Sex, Lies, and Community

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By Tim Otto

“…one of the greatest political contributions Christians can make to any social order in which they find themselves is to tell the truth and to be capable of receiving the truth.

– Theologian Stanley Hauerwas, on Dietrich Bonhoeffer

How about this for a practice run? On the topic of gay sexuality, let both the conservative and liberal wings of the church tell the truth and not justify their respective positions with lies. What might the result be for both the church and the world?

I grew up within a “traditionalist” church, and its lies affected me personally. I knew at age five that I was more interested in boys’ bodies than in girls’. In the third grade, I learned there were names for people like me. I got called those names all the time.

When I began high school, the name-calling mostly stopped. But I took up the name calling in my own head, convinced that if people knew who I actually was, they would find me repulsive. This included my parents. Although they are good and loving people, my parents are part of a church in which sexual sins are named the worst possible kind of sin—and one of the worst of the worst is homosexuality. I, like many gays and lesbians who grew up in that context, developed a ravaging self-doubt about whether I was actually worthy of anyone’s love.

I took up the name calling in my own head, convinced that if people knew who I actually was, they would find me repulsive.

The traditionalist position tells people like me that if I find another person who deems me worthy of an intimate, unconditional, physical love, then pursuing such a love is wrong. This is a difficult teaching, and the traditionalist church often tries to soften it by offering false solutions.

One of these false assertions is that a homosexual orientation can be changed through therapy. I went to a semester of individual counseling and then to a year of group therapy to try and change my own orientation. During that year, every Sunday, I would fast and pray that I would change. At the end of the year, there was a “graduation” ceremony. But I knew that I hadn’t “graduated,” and from what I knew of the other group members, none of them had “graduated” either. At that point, having followed all the directions, rather than becoming ex-gay, I almost became an ex-Christian.

At that point, having followed all the directions, rather than becoming ex-gay, I almost became an ex-Christian.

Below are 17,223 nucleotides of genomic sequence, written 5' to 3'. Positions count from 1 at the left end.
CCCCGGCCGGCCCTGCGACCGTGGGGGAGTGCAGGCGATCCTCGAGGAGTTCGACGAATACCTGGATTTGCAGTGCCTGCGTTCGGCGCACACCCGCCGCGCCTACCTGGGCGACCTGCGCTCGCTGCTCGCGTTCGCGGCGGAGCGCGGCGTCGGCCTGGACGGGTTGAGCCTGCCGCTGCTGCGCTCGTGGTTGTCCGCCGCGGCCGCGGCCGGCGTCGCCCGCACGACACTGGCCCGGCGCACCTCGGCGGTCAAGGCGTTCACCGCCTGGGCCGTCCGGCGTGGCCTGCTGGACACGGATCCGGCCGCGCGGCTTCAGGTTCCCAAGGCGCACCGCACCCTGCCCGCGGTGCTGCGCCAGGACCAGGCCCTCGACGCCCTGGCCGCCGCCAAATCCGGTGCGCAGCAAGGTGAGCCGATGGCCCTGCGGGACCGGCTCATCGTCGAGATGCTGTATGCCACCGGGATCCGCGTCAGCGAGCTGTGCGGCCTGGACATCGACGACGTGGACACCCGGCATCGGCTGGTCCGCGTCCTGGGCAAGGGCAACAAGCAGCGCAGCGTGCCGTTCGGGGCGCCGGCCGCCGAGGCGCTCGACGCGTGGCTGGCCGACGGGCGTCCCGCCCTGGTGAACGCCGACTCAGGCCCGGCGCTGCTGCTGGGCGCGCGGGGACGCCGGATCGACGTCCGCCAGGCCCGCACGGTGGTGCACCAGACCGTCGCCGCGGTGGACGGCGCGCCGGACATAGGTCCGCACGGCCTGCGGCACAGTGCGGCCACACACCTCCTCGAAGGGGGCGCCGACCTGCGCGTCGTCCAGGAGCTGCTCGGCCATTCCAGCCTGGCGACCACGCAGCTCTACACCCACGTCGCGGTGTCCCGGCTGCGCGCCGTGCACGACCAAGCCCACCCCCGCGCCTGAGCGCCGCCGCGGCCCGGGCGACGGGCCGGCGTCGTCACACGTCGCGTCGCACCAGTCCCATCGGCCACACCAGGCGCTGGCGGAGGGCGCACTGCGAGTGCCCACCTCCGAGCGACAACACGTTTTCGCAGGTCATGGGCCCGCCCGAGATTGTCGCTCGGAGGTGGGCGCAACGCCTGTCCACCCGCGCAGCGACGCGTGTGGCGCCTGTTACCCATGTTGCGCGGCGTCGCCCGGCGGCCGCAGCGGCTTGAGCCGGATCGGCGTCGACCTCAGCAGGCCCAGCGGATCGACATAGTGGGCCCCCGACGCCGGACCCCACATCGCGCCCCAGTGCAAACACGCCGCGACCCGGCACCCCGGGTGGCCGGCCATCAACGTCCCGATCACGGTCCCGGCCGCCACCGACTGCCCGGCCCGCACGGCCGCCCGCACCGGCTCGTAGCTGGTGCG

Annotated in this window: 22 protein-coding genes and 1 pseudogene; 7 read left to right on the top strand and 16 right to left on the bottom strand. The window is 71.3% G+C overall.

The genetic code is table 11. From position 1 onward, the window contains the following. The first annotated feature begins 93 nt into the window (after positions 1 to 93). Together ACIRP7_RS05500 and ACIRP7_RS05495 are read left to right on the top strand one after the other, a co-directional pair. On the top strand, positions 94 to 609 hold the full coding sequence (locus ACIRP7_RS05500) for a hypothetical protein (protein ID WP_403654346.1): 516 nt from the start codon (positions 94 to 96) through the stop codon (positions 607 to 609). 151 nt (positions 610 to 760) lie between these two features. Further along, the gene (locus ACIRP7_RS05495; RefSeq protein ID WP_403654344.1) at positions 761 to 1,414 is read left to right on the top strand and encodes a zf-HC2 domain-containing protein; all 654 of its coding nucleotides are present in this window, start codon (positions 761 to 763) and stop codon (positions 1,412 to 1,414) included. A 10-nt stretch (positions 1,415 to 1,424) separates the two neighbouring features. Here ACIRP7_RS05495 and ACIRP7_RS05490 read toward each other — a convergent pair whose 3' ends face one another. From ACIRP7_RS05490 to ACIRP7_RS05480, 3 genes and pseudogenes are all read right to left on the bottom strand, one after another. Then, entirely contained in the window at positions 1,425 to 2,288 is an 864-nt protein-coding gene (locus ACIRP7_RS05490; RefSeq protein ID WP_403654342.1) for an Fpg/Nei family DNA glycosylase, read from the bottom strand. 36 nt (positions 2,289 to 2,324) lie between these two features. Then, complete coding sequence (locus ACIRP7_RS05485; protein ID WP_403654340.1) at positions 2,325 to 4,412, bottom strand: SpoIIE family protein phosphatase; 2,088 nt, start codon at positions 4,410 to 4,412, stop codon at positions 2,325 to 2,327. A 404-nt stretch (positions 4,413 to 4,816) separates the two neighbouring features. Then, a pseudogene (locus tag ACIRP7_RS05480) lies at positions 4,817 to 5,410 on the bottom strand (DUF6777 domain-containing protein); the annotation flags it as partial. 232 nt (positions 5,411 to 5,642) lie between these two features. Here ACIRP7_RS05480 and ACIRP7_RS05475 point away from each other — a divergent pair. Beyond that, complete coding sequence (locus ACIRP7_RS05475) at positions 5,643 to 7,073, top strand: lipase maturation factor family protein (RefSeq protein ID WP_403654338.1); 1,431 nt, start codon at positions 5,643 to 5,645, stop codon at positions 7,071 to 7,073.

But eventually I came to see that although God works miracles of all kinds, and gay people may on rare occasions experience a shift in sexual orientation, holding out the hope of an orientation change as a realistic option for all gays and lesbians constitutes a lie. Alan Chambers, the former president of the ex-gay ministry Exodus International, recognized this truth and closed Exodus International with an apology to all who had been harmed. Unfortunately, orientation change therapy continues through the work of the Restored Hope Network and people such as popular Christian psychologist James Dobson, Bible scholar Robert Gagnon, Catholic author Christopher West, and Southern Baptist Theological Seminary President Albert Mohler, Jr.

Another myth often promoted in traditional circles is that in spite of a same-sex orientation, God will be faithful to bring along that “special” opposite-sex man or woman who will make heterosexual marriage work. Like many myths, enough testimonies circulate of this happening that it seems not entirely implausible, and such marriages are now common enough to have gained the name “mixed-orientation” marriages. Alan Chambers says that while he is not attracted to women in general, he is in love with Leslie, his wife. There are other testimonies of people marrying a “best friend,” and the marriage seems to work out.

If two mature people agree to marry each other, and there is full disclosure by the gay person beforehand, I won’t argue against it. But for many people, mixed-orientation marriages are painful. Being gay isn’t primarily about the kind of sex you like. Being gay is about how you most naturally direct your love. Marriage is hard enough, and a marriage in which one partner lacks an emotional, romantic, sexual attraction toward the other can be painful indeed. A group called the Straight Spouse Network has arisen to help people deal with the hurt of a current or past mixed-orientation marriage.